It might just be because they're big. I like films with scope, whether that's emotional scope or visual scope. I mean, we're out here on the Mississippi River, where it just gets Cast: Chris Hemsworth, Daniel Brühl, Olivia Wilde, Alexandra Maria Lara, Pierfrancesco Favino.

Whether you are a Formula 1 aficionado or the furthest thing from a petrol head, this story of clashing egos and contrasting styles in the quest for the driver's championship is a compelling portrayal of ambition, determination and going really fast in circles.

Chris Hemsworth takes off Thor's goody two shoes and everything else as the hard-living James Hunt while Daniel Brühl is his more considered rival.

At times it looks like it might become a fight to the death, but beyond the mortal peril it's the combination of bitter competition and mutual respect that gives this its edge.

Rush Vs. Real Life: we fact-check the film. Listen to Ron Howard on the Empire Podcast. Daniel Brühl on his role. HOW DO YOU PUT THE AUDIENCE INTO AN F1 CAR AT FULL SPEED?

IT RESIDES IN a cathedral of pines, a mile raceway cut into the forest that envelops the medieval castle of Nürburg in the Eifel Mountains.

With turns, this is the formidable Nordschleife section of Germany's Nürburgring, dubbed 'The Green Hell' by driver Jackie Stewart. It houses the infamous Bergwerk, or The Mine, a tight, long right-hand corner that is notoriously difficult to take at high speed.

The Bergwerk claimed the life of Dutch driver Carel Godin de Beaufort in , and was the scene of Austrian Niki Lauda's crash and subsequent fireball 12 years later.

RON HOWARD [object Object]It is Lauda's near-fatal accident that lies at the heart of Rush, the latest offering from Apollo 13 and A Beautiful Mind director Ron Howard, which explores the rivalry that raged between Lauda and James Hunt, two of Formula 1's most illustrious lights, during the Grand Prix season.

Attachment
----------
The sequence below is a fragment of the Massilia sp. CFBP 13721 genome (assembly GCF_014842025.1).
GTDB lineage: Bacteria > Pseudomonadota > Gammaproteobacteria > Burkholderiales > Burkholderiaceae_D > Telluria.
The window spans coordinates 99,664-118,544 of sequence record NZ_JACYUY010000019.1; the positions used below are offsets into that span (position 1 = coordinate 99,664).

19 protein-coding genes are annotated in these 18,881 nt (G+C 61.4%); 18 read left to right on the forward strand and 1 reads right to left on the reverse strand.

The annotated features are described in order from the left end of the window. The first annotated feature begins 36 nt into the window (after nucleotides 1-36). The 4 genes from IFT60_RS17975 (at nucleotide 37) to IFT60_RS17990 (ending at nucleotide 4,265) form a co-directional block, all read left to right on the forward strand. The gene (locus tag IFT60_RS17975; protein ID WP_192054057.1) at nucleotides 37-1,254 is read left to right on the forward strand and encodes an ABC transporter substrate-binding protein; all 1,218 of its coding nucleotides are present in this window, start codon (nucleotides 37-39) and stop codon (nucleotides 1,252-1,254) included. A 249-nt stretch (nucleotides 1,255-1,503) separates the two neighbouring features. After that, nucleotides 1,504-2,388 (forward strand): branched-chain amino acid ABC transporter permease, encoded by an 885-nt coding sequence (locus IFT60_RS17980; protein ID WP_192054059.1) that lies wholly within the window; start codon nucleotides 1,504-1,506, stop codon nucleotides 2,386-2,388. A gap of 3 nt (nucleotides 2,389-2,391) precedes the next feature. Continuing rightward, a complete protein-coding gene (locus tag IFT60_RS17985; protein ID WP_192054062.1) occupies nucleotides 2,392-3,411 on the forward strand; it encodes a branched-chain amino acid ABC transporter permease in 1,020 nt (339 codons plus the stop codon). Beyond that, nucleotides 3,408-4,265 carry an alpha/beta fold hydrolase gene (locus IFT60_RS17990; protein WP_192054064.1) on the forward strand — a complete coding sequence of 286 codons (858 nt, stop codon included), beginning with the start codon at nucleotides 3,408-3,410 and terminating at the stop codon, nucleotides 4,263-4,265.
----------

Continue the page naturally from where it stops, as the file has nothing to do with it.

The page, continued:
It had actually happened and it was like, 'Fuck! This is dark The filmmaker looks across to his Oscar-winning director of photography, Slumdog Millionaire's Anthony Dod Mantle, who nods in solemn concurrence.

It feels very close to heaven and that particular bend has a spirit. It's a scary place and though the drivers loved the circuit, they knew it was lethal.

That's feeding into your subconscious all the time, with how we'd move the camera and the types of shots we did.

The production unfolded as two separate operations, though each worked digitally to create results that are linked via colour palette and tone.

THE RUSH RACE unit worked for four weeks and devoured an even larger budget, the filmmakers collecting enough shots for at least eight races, which would capture the flavour and key moments of the season, taking in Grand Prix at Interlagos, Kyalami, Monaco, Brands Hatch, Nürburgring, Monza, Watkins Glen and Fuji.

And the most momentous moment of all came on August 1 of that year. Lauda was leading the Drivers' Championship as they went into the German Grand Prix at the Nürburgring two weeks after Hunt's disputed victory at Brands Hatch.

A handful of drivers, led by Lauda, complained about the safety conditions on the Nürburgring and requested that the race be cancelled.

The majority of drivers disagreed, however, and the race went ahead. Then, early in the race at Bergwerk, out at the back of the circuit, Lauda lost control of his Ferrari and spun through the catch fencing into an earth bank.

The car was enveloped in flames and bounced back onto the track into the path of three cars that were following. Lauda was dragged from the inferno by his fellow drivers and rushed to hospital where he began the fight for his life.

The footage of the real-life crash can still be found on YouTube. Often the footage is not the amazing spectacle you expect as a filmmaker and that really informed what we did.